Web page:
Resolution Time Distribution report shows pull requests grouped by the time taken to merge or decline them. This helps you see the most frequent resolution times and analyze the code review process. 

The report helps you answer such questions as:

  • How long does it usually take to resolve pull requests?
  • Are there more pull requests with a long or short resolution time?
  • What is the expected resolution time for future pull requests?
  • What pull requests of the period had the shortest/longest resolution times?

Watch a short video to get an overview of the report:

Below on the page, you'll learn:

  • how to view the Resolution Time Distribution report for projects and repositories
  • how to configure the report
  • how to read the report

For easier navigation, use the Table of Contents at the top-right of the page.

How to view the Resolution Time Distribution report

The Resolution Time Distribution report is available both on the project and repository levels. To view the Resolution Time Distribution report:

  • Navigate to the project or repository of your choice.
  • Click on the Reports icon in the left-hand sidebar.
  • Choose Resolution Time Distribution in the Pull Requests section.

How to configure the Resolution Time Distribution report

  1. In the Period field, choose the time frame. The report will include pull requests that were merged or declined within this time frame.
  2. If you want to see the report for a particular team, choose its name using the All contributors dropdown menu in the Team field. Read more about teams here.
  3. In Filter By, choose the state of pull requests to include in the report (merged or declined).
  4. In Destination Branch (available only in repository reports), select a branch to include only pull requests with a particular destination branch. 

How to read a Resolution Time Distribution report

The report is made up of the Resolution Time Distribution graph, and the list of pull requests.

Resolution Time Distribution graph

The report has all pull requests of the period ordered and divided into groups based on their resolution time. Each bar is a group of pull requests resolved (merged or declined) within a certain time span. E.g., one bar can include pull requests that took 'between 1 and 2 days' to be resolved; and another bar – pull requests with 'between 4 and 5 days' resolution time.

  • Axis X – Resolution time
  • Axis Y – Number of pull requests
  • Red line – Median
  • Selected area – Interquartile interval (IQI)

Bars on the left show pull requests with the shortest resolution time, bars on the right show those with the longest resolution time. The more pull requests are associated with a bar, the higher it is.

For example, below you can see the bar that includes 20 pull requests. Each of them was resolved in more than 17 hours 8 minutes, but less than 22 hours 50 minutes.

Median and IQI

The red line shows the median – typical resolution time. It is in the "middle" of the distribution. If to put all pull requests of the period in order by their resolution time (from the shortest to the longest), the resolution time of the pull request in the middle will be the median.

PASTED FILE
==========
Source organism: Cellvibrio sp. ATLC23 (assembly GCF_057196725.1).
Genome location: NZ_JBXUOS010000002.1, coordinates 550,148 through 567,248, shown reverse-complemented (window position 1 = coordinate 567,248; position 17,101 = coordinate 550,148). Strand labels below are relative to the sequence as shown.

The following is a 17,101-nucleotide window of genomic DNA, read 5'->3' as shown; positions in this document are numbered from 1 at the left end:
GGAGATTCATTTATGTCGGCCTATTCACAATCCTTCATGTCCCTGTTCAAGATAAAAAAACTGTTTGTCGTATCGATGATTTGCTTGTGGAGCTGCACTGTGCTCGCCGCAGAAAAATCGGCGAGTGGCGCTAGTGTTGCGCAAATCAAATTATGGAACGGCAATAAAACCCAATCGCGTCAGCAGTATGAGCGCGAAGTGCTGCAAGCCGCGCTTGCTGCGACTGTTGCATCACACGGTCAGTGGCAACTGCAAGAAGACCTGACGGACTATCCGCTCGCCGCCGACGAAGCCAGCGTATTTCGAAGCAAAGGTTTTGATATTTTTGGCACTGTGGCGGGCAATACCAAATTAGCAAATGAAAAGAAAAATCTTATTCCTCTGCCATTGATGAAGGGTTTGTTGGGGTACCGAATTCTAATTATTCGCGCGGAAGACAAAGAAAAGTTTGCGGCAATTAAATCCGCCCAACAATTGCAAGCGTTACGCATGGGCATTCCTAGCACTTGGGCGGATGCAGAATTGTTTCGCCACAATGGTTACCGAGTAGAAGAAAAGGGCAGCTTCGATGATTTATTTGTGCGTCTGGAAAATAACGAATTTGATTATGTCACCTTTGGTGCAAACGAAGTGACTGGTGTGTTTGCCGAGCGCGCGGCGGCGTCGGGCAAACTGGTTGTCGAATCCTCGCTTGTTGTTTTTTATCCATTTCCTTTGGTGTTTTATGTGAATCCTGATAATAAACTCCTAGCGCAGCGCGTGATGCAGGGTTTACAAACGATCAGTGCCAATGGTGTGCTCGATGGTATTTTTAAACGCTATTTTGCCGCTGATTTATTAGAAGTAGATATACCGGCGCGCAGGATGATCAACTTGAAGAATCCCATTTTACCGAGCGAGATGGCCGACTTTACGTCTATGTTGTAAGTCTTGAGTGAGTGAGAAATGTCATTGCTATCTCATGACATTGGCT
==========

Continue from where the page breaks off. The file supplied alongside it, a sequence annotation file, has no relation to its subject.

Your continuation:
• 50% of pull requests have a resolution time shorter than the median 
  • 50% are pull requests with a resolution time longer than the median

E.g., if there are 5 pull requests during the period and they were resolved within 2, 4, 7, 11, 24 days accordingly, the median is the middle value - 7 days.

The selected area shows the interquartile interval (IQI) - the middle 50% of all pull requests of the period. In other words, it displays where the bulk of the data values lie.

  • IQI's left bound is called the first quartile (Q1). It represents 25 percentile of data.
  • IQI's right bound is called the third quartile (Q3). It represents 75 percentile of data.
How to use it
  • 25% of pull requests with the shortest resolution time are located to the left from the selected area (from Q1)
  • 25% of pull requests with the longest resolution time are located to the right from the selected area (from Q2)
  • 50% of pull requests with the middle resolution time length are located inside the selected area
  • Future pull requests are likely to be resolved within the time until Q3

Comparing the median to the quartile values (Q1 and Q3) shows whether data is skewed:

  • if there is a high proportion of pull requests with longer resolution times, the median is closer to Q3 than to Q1
  • if values are more evenly distributed, the median is closer to the middle of the selected area
  • if there are significantly more pull requests that are resolved fast, the median will be closer to Q1


The legend above the chart shows:

  • Median resolution time 
  • Interquartile range 
  • Minimum resolution time
  • Maximum resolution time
  • Number of pull requests

Interquartile range (IQR) is the difference between the third quartile and the first quartile (IQR = Q3 - Q1). It tells about the range of the middle half of the resolution times in the distribution.

  • IQR tells how spread out the "middle" values are

  • IQR can also be used to see outliers – values that are "too far" from the "middle" values

List of pull requests

Below the chart, you can see the list of pull requests included in the report. For each pull request, you can see its' resolution time and reviewers.

When you click a bar, the list gets updated and you can see pull requests that correspond to that bar. Click the blank space to go back to viewing all pull requests.

If you'd like Awesome Graphs to include other pull requests reports, please, let us know.